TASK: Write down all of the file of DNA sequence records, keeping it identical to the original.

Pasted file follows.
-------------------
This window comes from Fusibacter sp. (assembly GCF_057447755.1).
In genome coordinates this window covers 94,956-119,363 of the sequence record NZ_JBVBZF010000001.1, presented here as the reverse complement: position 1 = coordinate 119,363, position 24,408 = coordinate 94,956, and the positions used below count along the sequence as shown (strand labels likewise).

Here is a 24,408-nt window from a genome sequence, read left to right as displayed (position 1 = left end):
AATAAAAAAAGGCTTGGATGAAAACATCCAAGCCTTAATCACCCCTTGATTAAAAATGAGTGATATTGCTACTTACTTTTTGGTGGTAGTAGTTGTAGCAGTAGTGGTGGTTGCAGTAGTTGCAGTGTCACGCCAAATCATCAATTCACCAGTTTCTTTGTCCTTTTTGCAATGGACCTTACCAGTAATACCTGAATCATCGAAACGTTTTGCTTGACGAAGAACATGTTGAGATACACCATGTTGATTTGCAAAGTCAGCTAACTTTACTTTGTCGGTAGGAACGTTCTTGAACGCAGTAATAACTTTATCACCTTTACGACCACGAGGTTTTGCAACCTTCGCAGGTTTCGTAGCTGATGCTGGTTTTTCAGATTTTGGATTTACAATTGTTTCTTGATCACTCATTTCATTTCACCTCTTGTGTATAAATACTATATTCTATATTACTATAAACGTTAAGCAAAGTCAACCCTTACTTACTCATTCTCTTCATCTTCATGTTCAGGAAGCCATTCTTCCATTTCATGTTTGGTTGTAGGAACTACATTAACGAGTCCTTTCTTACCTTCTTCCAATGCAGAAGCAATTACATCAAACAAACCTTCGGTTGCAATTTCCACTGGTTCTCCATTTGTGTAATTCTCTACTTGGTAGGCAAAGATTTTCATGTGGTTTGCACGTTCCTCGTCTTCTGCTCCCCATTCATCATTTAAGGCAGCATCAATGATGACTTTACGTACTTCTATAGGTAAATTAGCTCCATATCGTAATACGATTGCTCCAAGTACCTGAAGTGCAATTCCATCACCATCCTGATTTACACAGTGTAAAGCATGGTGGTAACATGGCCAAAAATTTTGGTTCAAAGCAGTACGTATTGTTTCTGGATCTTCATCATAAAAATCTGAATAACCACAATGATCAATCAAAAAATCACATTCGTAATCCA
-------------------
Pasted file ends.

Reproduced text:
This window comes from Fusibacter sp. (assembly GCF_057447755.1).
In genome coordinates this window covers 94,956-119,363 of the sequence record NZ_JBVBZF010000001.1, presented here as the reverse complement: position 1 = coordinate 119,363, position 24,408 = coordinate 94,956, and the positions used below count along the sequence as shown (strand labels likewise).

Here is a 24,408-nt window from a genome sequence, read left to right as displayed (position 1 = left end):
AATAAAAAAAGGCTTGGATGAAAACATCCAAGCCTTAATCACCCCTTGATTAAAAATGAGTGATATTGCTACTTACTTTTTGGTGGTAGTAGTTGTAGCAGTAGTGGTGGTTGCAGTAGTTGCAGTGTCACGCCAAATCATCAATTCACCAGTTTCTTTGTCCTTTTTGCAATGGACCTTACCAGTAATACCTGAATCATCGAAACGTTTTGCTTGACGAAGAACATGTTGAGATACACCATGTTGATTTGCAAAGTCAGCTAACTTTACTTTGTCGGTAGGAACGTTCTTGAACGCAGTAATAACTTTATCACCTTTACGACCACGAGGTTTTGCAACCTTCGCAGGTTTCGTAGCTGATGCTGGTTTTTCAGATTTTGGATTTACAATTGTTTCTTGATCACTCATTTCATTTCACCTCTTGTGTATAAATACTATATTCTATATTACTATAAACGTTAAGCAAAGTCAACCCTTACTTACTCATTCTCTTCATCTTCATGTTCAGGAAGCCATTCTTCCATTTCATGTTTGGTTGTAGGAACTACATTAACGAGTCCTTTCTTACCTTCTTCCAATGCAGAAGCAATTACATCAAACAAACCTTCGGTTGCAATTTCCACTGGTTCTCCATTTGTGTAATTCTCTACTTGGTAGGCAAAGATTTTCATGTGGTTTGCACGTTCCTCGTCTTCTGCTCCCCATTCATCATTTAAGGCAGCATCAATGATGACTTTACGTACTTCTATAGGTAAATTAGCTCCATATCGTAATACGATTGCTCCAAGTACCTGAAGTGCAATTCCATCACCATCCTGATTTACACAGTGTAAAGCATGGTGGTAACATGGCCAAAAATTTTGGTTCAAAGCAGTACGTATTGTTTCTGGATCTTCATCATAAAAATCTGAATAACCACAATGATCAATCAAAAAATCACATTCGTAATCCA